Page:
Euthanasia for 'Untreatable' Mental Illness: New Data

Nancy A. Melville

February 10, 2016

Patients granted assisted suicide for psychiatric suffering in the Netherlands, where the practice is legal, often have complex histories of psychiatric illness involving much more than treatment-resistant depression, new research shows.

The data also reveal that euthanasia is often granted despite disagreement by treating physicians and psychiatrists over whether cases meet criteria for unbearable suffering.

The study was published online February 10 in JAMA Psychiatry.

Detailed Picture

"Our study provides for the first time a more fine-grained picture than mere quantitative data of what is happening when patients suffering from psychiatric disorders are euthanized or given lethal doses of medications for ingestion under the Dutch system," lead author Scott Y. H. Kim, PhD, Department of Bioethics, National Institutes of Health (NIH), Bethesda, Maryland, told Medscape Medical News.

"It could be argued that we need more studies like this to give us a better idea of what is happening at the individual patient level," said Dr Kim.

Although euthanasia or assisted suicide (EAS) for terminal illness has gained legal protection in several states in the United States and in other countries, assisted suicide for psychiatric disorders is more controversial and is legal only in a few countries, including Belgium and the Netherlands.

The criteria in those countries generally require that patients have unbearable suffering and untreatable mental illness, but data profiling the details of cases in which assisted suicide has been granted have been limited.

As reported by Medscape Medical News, one recent study included 100 consecutive patients in Belgium who had made requests for euthanasia because of psychiatric reasons; 35 requests were granted.

To better understand the characteristics of a larger number of psychiatric assisted suicide cases that were fulfilled, Dr Kim and colleagues evaluated 66 case summaries of patients who were granted and received assisted suicide from 2011 to 2014. The summaries were made available by Dutch authorities.

Of the patients included in the study, 70% (n = 46) were women; 32% (n = 21) were aged 70 years or older, and 44% (n = 29) were aged 50 to 70 years.

Most of the patients had chronic, severe mental illness with histories of suicide attempts and psychiatric hospitalizations; about 52% had personality-related disorders; 56% described social isolation and loneliness.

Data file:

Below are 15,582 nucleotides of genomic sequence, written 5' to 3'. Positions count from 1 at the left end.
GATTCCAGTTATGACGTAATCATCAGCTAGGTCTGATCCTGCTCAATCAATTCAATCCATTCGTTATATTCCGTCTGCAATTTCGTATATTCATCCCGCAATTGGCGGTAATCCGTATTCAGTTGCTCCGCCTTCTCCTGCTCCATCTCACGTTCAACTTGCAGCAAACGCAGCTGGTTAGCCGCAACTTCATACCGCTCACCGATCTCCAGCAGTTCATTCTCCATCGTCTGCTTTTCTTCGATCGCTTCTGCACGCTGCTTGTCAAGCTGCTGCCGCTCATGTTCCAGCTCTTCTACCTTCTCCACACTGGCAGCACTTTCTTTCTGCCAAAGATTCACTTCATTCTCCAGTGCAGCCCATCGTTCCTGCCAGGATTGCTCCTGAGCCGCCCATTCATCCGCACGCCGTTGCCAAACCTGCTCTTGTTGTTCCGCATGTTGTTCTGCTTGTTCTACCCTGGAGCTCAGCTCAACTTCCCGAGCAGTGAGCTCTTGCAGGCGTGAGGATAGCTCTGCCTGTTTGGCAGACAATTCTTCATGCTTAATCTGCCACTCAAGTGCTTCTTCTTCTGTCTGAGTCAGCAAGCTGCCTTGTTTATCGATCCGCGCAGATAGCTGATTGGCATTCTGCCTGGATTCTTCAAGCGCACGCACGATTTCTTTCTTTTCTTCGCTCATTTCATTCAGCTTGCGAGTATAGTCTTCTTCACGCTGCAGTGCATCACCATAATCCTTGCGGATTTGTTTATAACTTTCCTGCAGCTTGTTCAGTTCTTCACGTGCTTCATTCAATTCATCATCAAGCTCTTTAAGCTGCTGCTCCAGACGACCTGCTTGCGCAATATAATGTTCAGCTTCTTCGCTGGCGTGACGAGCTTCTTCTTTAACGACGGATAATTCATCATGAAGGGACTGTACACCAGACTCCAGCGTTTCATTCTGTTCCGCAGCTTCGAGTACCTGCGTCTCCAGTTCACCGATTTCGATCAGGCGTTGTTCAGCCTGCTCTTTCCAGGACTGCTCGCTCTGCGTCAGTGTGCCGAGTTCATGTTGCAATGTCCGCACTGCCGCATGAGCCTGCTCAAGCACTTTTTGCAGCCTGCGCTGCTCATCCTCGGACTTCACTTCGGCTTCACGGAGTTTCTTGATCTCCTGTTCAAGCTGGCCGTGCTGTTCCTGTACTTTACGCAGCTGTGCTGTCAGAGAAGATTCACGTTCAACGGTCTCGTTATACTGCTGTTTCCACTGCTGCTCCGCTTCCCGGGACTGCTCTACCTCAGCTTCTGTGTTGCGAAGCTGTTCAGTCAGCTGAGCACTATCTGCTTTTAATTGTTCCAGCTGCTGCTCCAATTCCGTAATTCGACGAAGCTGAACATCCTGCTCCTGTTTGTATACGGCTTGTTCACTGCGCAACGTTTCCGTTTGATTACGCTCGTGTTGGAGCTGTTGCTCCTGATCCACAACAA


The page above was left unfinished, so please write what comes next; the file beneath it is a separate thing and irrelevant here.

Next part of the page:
Although depressive disorders were the primary psychiatric diagnoses in 55% of cases, other conditions were also diagnosed, including post-traumatic stress or anxiety, neurocognitive and eating disorders, and prolonged grief and autism.

"Unbearable Suffering" Subjective

Among 29 patients whose primary psychiatric condition was nonbipolar depression, most (25) had one of the other conditions; 26% had some form of psychosis, including life-long schizophrenia, a fact that underscores the complex nature of the cases, Dr Kim said.

"The debates over psychiatric EAS tend to focus on a particular picture: a patient with long history of severe treatment-resistant depression who, after insightful assessment of her situation, exercises her autonomy to choose EAS," he said.

"But the biggest surprise was that people who received EAS and the usual picture of what that person should look like didn't quite match."

Importantly, the ratio of women to men was notable in that it is the reverse of the ratio of women to men who commit suicide without assistance in the Netherlands (43% women vs 57% men), yet it matches the ratio of women to men in terms of suicide attempts.

"It is possible that the availability of EAS renders the desire to die in women psychiatric patients more effective," the authors write.

The study further found concerning patterns in the regulatory structure of how assisted suicide requests are granted. Although euthanasia review committees typically defer decisions to the judgement of physicians, that judgement often appears inconclusive. In 24% (n = 16) of cases, there was disagreement among consultants; 11% (n = 7) of cases were found to have had no independent psychiatric input at all; and one case was found by a review committee to have failed to meet legal due-care criteria.

Only 41% (n = 27) of physicians administering the assisted suicide were psychiatrists, and among 32% (n = 21) of patients, previous assisted suicide requests had been refused.